The vane in the Switchblade makes it take off like a small A/R turbine housing and then opens at a preset boost pressure, making it perform like a big turbine housing. Giving you the best of both worlds, quick spool-up on takeoff and great power on the top end.
The vane used to enhance performance in the Switchblade Turbo
Variable Geometry Turbo parts found in various Holset and Cummins Turbos
Variable Geometry Turbo parts found in Honeywell Models, like the Detroit Series 60
On takeoff, the vane is closed, pinching the exhaust flow down to the smaller end of the turbine housing scroll before it can impact the turbine wheel with more force at lower engine rpm’s. Using the vane lets us use a larger turbine housing than a conventional turbo would need to get low-end performance and then open up the vane to get better top-end performance with the bigger turbine housing.
When boost pressure hits a predetermined level, the vane actuator starts opening the vane and allows more and more exhaust gas access thru the volute slot to impact more of the turbine wheel circumference. The vane opening decreases the exhaust back pressure letting the engine to take advantage of the larger turbine housing and breathe more efficiently.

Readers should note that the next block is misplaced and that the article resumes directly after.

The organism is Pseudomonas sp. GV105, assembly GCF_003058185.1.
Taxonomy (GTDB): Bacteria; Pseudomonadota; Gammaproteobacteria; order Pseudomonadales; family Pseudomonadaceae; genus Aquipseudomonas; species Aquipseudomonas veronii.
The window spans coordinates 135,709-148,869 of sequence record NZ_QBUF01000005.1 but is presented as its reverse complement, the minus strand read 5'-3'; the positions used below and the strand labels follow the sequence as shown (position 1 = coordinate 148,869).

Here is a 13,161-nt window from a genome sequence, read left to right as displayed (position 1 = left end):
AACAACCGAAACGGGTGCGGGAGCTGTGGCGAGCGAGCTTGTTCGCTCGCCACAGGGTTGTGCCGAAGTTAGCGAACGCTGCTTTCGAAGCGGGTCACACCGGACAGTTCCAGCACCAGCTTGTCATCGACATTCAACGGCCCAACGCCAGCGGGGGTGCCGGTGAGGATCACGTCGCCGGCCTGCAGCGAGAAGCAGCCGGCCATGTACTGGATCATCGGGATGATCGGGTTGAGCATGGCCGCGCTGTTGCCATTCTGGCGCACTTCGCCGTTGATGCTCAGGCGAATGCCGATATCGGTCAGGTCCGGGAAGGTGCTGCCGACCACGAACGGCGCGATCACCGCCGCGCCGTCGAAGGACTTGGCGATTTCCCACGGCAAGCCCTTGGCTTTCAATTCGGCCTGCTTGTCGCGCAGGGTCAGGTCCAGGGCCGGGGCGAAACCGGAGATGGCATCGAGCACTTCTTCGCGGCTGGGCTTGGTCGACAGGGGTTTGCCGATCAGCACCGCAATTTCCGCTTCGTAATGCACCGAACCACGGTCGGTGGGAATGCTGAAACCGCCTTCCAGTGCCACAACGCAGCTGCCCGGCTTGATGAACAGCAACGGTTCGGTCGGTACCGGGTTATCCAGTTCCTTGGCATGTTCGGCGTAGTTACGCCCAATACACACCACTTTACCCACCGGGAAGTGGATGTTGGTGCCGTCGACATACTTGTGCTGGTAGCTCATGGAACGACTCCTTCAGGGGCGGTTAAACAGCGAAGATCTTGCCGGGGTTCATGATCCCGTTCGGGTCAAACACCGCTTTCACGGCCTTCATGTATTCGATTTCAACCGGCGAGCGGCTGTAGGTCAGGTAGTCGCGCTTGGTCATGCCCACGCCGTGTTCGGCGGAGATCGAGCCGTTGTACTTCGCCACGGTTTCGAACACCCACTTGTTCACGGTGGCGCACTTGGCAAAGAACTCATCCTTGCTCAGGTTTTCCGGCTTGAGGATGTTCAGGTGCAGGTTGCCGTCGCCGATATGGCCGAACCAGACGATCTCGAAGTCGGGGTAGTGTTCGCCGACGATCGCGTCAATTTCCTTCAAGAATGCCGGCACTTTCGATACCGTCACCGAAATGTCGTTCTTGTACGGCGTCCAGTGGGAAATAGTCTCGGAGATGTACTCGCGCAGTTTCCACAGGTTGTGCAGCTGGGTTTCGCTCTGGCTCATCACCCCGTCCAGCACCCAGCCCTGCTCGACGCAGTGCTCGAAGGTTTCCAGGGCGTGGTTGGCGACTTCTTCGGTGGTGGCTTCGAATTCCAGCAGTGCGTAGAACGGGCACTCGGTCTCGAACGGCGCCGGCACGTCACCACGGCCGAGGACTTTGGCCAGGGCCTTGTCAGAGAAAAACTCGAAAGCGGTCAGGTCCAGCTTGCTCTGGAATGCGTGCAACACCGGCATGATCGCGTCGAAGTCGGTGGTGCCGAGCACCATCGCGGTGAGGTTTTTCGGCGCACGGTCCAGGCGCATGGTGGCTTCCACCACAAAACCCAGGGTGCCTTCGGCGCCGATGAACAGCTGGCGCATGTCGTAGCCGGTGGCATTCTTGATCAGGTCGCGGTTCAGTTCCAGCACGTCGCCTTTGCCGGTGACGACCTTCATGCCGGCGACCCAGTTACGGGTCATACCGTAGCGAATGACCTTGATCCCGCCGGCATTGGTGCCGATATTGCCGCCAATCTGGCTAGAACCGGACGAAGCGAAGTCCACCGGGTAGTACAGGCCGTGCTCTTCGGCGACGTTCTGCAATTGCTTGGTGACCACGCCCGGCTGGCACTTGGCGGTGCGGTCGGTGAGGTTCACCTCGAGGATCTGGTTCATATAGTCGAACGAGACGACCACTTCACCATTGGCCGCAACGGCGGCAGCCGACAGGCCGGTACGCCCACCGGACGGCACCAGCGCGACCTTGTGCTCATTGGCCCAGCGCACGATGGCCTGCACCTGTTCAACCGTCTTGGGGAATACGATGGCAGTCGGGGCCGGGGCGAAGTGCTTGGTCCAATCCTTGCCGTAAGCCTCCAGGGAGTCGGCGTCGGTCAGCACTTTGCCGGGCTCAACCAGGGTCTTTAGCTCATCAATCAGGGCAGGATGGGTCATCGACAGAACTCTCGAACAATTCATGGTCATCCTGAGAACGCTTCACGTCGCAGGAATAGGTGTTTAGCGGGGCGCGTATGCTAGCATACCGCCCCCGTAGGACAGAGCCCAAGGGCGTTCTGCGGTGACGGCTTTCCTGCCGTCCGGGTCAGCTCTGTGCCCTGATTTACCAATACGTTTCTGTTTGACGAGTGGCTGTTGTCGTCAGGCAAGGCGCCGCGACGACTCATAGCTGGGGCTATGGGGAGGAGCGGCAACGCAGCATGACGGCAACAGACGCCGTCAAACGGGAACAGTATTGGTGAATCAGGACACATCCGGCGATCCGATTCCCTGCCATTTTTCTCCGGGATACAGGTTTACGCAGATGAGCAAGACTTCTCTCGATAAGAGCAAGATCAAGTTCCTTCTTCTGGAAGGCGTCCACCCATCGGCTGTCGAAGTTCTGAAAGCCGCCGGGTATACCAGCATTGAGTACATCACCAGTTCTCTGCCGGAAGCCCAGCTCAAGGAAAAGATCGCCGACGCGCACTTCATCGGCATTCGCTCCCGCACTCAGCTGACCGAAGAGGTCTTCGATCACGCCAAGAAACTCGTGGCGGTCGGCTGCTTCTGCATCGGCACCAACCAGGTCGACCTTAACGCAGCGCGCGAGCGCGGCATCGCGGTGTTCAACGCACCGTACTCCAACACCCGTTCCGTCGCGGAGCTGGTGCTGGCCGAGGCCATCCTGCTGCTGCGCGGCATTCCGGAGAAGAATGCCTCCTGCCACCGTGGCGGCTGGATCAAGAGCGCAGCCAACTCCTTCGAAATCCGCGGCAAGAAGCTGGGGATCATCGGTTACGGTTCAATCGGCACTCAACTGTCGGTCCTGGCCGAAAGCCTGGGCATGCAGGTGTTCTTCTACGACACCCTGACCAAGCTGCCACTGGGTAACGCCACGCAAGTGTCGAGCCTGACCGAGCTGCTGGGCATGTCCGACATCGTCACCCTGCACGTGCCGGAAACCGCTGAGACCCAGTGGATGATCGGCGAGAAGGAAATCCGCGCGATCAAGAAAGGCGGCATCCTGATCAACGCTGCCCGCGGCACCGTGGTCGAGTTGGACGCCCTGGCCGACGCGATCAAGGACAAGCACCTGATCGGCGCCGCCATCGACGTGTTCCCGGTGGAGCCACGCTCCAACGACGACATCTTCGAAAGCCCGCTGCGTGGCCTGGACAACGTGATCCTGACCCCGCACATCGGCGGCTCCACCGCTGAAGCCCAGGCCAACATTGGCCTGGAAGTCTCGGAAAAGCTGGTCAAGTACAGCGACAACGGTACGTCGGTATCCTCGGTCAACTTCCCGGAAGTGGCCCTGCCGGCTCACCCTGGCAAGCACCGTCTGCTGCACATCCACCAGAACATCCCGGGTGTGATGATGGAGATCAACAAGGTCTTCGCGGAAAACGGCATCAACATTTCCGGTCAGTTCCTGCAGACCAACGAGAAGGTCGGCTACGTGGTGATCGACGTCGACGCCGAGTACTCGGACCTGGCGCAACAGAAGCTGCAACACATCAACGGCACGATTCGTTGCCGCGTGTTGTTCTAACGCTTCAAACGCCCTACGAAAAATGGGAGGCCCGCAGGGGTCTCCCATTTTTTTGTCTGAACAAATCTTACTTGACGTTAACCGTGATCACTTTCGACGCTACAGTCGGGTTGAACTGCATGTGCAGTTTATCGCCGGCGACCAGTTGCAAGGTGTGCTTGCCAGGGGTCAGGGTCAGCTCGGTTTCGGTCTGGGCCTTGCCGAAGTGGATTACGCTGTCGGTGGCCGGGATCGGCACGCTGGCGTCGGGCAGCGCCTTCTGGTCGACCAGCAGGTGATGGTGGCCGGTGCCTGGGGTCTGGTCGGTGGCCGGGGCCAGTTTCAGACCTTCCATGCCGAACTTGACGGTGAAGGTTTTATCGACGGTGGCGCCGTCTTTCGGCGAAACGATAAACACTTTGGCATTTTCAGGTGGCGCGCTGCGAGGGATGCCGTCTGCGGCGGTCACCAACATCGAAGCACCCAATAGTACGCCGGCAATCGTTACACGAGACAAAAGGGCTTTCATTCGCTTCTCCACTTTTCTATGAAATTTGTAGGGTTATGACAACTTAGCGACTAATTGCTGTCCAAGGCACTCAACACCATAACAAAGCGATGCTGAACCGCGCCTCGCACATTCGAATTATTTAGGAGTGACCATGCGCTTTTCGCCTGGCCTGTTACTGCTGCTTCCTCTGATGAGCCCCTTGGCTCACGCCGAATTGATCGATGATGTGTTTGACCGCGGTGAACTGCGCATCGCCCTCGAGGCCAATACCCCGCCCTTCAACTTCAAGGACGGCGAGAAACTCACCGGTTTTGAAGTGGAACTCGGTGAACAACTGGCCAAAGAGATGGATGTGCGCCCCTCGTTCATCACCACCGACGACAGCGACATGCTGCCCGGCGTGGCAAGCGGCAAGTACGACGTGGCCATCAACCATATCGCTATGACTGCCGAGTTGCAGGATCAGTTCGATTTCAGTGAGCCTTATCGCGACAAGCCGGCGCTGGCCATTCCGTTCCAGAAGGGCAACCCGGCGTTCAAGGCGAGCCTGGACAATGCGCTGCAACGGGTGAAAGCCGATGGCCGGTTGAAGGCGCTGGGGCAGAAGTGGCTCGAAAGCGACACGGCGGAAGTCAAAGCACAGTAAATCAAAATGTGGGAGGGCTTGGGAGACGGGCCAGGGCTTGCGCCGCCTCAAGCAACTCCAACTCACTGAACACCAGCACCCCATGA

The Switchblade Turbo is a very simple design performing like two turbo’s in one, with NO nozzle vanes to change to suit different driving styles, and vane operation is automatically self-controlled.
The horsepower and torque lines on the right side of the graph are an S363 turbo without the Switchblade vane. The horsepower and torque lines on the left side of the graph are the same turbo as the Switchblade vane.
All other factors, such as fuel and tuning, were untouched, with the vane being the only variable.
The graphs below illustrate the Switchblade's impact on the performance of the turbo. There is a traditional trade-off between quick spool-up times and top-end performance. A smaller housing enables the turbo to generate boost more quickly; however, creates engine back pressure under towing or heavy use conditions. The Switchblade uses a significantly larger turbo than the stock configuration and is able to spool up quicker due to the directed flow over the turbine tips. Note the difference in back pressure and boost pressure between the Switchblade and the stock with similar spool-up times. This reflects the turbo’s ability to respond quickly from low flow conditions while still providing superior performance under heavy use conditions.